It will also be observed that, as shown in FIG. 7, when the movable parts are in the most depressed position thereof, the axis of the detent bore 65 is spaced slightly above the rectilinear shoulders 53 and 54 of the openings 52 and 51, respectively. As a result, the bias of the compression spring 72 on the balls 70 and 71 results in a continual upward bias being exerted on the transducer shaft 57 and related parts. Thus, upon release of the downward pressure on the button 18, the resultant upward movement of the movable parts returns them to their raised, at rest positions shown in FIG. 5.
An important feature of the improved joystick type control device 16 is that the structure thereof provides lockout means preventing simultaneous operation thereof in both the transducer and depress modes. In FIG. 7, the button 18 is shown in its most depressed position wherein the lower end of skirt 101 thereof is in contact with the transverse wall 84 of the body 17, and the inner skirt surface 102 thereat has a snug coaxial fit around the base of the hub 85. This fit prevents any lateral movement of the upper end of the shaft 78 away from the axially centered position thereof shown in FIG. 7.
Conversely, when the button 18 is moved laterally from its at rest position shown in FIG. 5 to the tilted position shown in FIG. 6 in which the inner skirt surface 102 is in tangential contact with the outer surface 86 of the hub 85, application of a depressing force on the button 18 sufficient to move the detent balls 70 and 71 out of the openings 51 and 52 and cause downward movement of the associated movable parts, causes the button skirt 101 to slide downwardly along the outer surface of the hub 85. This sliding movement brings the button 18 and its shaft 78 into coaxial alignment within the hub 85 as the lower end of the button skirt 101 moves into engagement with the transverse body wall 84 in the position shown in FIG. 7. As a result, the flexible bar portion 58 is always in unflexed position and the control device 16 is prevented from operation in the transducer mode whenever it is operated in the depress mode.
The substantial force required to be exerted axially on the button 18 in order to operate the control device 16 in its depress mode provides lockout means preventing inadvertent operation in the depress mode. A significant conscious act on the part of the operator is thereby required in order for the switches 25 and 26 to be actuated. Thus, the operator must intend actuation of the switches 25 and 26, and must intentionally exert the required substantial axial pressure on the button 18 in order to cause actuation of those switches.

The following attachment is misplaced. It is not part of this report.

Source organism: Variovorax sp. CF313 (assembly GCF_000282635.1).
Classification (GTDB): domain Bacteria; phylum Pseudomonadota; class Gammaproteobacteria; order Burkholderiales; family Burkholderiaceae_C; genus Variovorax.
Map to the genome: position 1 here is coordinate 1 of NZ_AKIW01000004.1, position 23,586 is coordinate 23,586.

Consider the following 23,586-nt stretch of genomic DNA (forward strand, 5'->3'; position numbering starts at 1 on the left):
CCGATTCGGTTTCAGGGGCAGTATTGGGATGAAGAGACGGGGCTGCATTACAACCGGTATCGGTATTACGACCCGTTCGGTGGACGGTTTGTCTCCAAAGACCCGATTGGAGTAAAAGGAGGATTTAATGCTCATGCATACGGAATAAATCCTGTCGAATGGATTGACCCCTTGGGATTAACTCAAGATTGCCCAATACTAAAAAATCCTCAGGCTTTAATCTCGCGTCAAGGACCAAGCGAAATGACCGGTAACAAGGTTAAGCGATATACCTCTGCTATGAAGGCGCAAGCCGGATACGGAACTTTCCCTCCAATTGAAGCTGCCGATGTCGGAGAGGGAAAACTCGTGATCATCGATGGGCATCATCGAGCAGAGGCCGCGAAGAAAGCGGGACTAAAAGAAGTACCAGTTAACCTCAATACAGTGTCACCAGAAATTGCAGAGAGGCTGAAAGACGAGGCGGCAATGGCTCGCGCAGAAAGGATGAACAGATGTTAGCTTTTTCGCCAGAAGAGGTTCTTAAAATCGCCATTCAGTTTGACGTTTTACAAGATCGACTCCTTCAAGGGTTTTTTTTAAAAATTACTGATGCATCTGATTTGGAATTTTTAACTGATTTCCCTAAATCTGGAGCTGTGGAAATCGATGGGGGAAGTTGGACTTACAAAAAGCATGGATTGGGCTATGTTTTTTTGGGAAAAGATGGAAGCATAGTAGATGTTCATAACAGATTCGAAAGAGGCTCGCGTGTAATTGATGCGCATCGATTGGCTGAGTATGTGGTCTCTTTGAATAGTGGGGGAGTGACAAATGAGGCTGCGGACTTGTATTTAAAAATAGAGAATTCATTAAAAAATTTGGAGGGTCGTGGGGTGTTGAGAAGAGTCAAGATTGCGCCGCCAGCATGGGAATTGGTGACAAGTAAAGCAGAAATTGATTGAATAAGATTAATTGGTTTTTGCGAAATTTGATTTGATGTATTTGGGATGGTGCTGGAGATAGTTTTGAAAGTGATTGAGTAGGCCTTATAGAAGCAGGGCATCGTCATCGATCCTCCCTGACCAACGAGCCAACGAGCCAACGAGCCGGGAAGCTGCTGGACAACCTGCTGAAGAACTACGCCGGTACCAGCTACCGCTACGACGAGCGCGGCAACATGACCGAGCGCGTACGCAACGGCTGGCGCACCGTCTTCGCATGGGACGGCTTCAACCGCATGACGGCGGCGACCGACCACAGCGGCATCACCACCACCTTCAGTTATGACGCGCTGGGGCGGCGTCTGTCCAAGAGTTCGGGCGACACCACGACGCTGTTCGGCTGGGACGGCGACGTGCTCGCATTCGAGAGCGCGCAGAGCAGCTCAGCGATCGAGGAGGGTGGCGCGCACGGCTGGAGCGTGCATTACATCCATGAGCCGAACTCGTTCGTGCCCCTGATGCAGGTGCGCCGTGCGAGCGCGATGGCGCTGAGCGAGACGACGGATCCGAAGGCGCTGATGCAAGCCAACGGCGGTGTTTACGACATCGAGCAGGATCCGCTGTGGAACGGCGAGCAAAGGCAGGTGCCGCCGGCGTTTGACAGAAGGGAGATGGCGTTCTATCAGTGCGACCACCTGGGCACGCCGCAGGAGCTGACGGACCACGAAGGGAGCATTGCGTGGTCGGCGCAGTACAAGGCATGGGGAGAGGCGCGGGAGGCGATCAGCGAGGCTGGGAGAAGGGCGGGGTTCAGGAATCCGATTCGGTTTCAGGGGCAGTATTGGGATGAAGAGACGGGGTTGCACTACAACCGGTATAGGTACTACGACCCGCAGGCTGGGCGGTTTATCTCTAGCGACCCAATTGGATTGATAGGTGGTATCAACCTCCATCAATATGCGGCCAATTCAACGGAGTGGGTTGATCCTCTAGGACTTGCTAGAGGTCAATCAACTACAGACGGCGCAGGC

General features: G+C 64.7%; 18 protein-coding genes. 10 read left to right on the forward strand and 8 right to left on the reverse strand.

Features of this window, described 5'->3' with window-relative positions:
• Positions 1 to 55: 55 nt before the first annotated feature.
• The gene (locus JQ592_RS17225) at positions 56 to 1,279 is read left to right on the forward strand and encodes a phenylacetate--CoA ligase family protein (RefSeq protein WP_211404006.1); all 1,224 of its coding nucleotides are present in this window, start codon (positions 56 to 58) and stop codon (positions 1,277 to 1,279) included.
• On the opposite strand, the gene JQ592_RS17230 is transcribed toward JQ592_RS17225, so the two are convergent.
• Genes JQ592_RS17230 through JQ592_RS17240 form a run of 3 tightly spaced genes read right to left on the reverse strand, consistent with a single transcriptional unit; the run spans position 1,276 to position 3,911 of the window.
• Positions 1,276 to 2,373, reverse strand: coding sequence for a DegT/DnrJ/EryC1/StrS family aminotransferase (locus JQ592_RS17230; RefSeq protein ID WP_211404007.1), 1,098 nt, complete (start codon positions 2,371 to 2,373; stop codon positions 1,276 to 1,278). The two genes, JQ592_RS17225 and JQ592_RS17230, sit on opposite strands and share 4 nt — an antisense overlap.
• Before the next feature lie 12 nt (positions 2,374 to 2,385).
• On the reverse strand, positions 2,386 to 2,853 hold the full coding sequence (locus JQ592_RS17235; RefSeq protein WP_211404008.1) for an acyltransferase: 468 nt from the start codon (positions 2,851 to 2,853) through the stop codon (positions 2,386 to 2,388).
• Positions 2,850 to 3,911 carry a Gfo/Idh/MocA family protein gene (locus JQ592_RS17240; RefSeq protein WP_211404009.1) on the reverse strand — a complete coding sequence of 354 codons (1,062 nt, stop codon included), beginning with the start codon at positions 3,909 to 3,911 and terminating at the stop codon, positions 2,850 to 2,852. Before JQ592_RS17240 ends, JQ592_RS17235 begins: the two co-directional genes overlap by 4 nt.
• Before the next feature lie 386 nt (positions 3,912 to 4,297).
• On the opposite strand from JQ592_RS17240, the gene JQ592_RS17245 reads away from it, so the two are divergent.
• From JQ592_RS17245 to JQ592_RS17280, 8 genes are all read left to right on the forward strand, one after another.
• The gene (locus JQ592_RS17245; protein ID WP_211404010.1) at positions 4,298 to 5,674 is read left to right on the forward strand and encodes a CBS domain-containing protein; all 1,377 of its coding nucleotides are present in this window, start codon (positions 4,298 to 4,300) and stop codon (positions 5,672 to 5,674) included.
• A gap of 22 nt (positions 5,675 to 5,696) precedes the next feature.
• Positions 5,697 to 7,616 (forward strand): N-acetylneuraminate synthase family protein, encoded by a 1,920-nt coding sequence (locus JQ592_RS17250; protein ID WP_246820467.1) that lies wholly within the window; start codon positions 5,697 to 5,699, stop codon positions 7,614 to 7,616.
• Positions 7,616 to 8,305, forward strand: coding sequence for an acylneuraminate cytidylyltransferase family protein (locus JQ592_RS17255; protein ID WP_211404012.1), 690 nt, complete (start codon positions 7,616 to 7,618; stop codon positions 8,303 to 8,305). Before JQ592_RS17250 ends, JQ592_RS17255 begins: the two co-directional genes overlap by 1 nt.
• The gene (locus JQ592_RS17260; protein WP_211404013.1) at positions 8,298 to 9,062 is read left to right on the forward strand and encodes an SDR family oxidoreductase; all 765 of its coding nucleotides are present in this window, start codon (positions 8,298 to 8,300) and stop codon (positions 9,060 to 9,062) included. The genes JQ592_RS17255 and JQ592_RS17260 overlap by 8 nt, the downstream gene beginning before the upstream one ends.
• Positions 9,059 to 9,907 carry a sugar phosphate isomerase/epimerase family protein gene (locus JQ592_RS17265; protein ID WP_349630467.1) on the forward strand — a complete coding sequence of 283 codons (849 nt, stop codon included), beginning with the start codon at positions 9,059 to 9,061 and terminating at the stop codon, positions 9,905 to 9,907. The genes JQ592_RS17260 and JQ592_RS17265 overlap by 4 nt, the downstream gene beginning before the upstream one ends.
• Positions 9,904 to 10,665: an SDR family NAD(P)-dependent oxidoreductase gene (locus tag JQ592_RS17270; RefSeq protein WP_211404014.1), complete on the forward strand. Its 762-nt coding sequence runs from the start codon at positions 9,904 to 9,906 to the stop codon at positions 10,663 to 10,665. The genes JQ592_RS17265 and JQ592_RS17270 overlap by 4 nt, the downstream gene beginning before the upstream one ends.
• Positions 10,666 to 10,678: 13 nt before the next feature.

A modified form of joystick type control device is illustrated in FIGS. 14 and 15, wherein reference characters including the subscript "a" correspond to the parts in FIGS. 1 to 13 indicated by the same reference characters without a subscript. It will be observed that the form of the invention illustrated in FIGS. 14 and 15 does not include a spring loaded articulated connection providing overload release protection for the transducers.
In FIGS. 14 and 15 the button 18a has a flared skirt portion 101a, the inner surface of which terminates at its lower end in a cylindrical surface portion 102a. The transverse body wall 84a is formed with an axially apertured hub 85a having a cylindrical outer surface which terminates at its upper end in an annular bevelled surface 86a. FIG. 14 shows the control device 16a in its at rest position corresponding to that shown in FIG. 5, whereas FIG. 15 illustrates the control device 16a in the depress mode wherein the position of button 18a and associated parts corresponds to that shown in FIG. 7.
The shaft seal 92a is of the rolling type, having a tubular central portion 93a coaxially bonded to the shaft 78a, and having a peripheral bead portion 91a clampled between the body wall 84a and the apertured upper end wall of sleeve 33a as shown. The shaft seal 92a is made of relatively thin flexible resilient material which accomodates lateral movement of the shaft 78a away from the at rest position thereof shown in FIG. 14 in the transducer mode, and which rolls axially with the shaft 78a in the depress mode.
The reduced diameter sleeve portion 35a is formed at its upper end with internal diametrically opposite axially extending grooves or latch ramps 51a and 52a into which the detent balls 70a and 71a are biased by the helical spring 72a when the device 16a is in its at rest position shown in FIG. 14. A helical compression spring 104 biases the slidable transducer shaft 57a upwardly, and the at rest position of said member is defined by abuttment of the ends of the pin 64a with the upper ends of the slots 55a and 56a as shown in FIG. 14.
In operation of the control device 16a in the transducer mode, the button 18a can be moved in any selected lateral direction away from its neutral or at rest position shown in FIG. 14, any such movement causing corresponding flexure of the flexible bar portion 58a and corresponding response of the transducers 73a to 76a. The limit of such lateral button movement is that which causes contact of the lower edge of the button skirt 101a with the bevelled hub surface 86a. Upon release of the lateral pressure on the button 18a, the flexible bar portion 58a returns to its unflexed condition shown in FIG. 14, with corresponding response of the transducers to such return movement.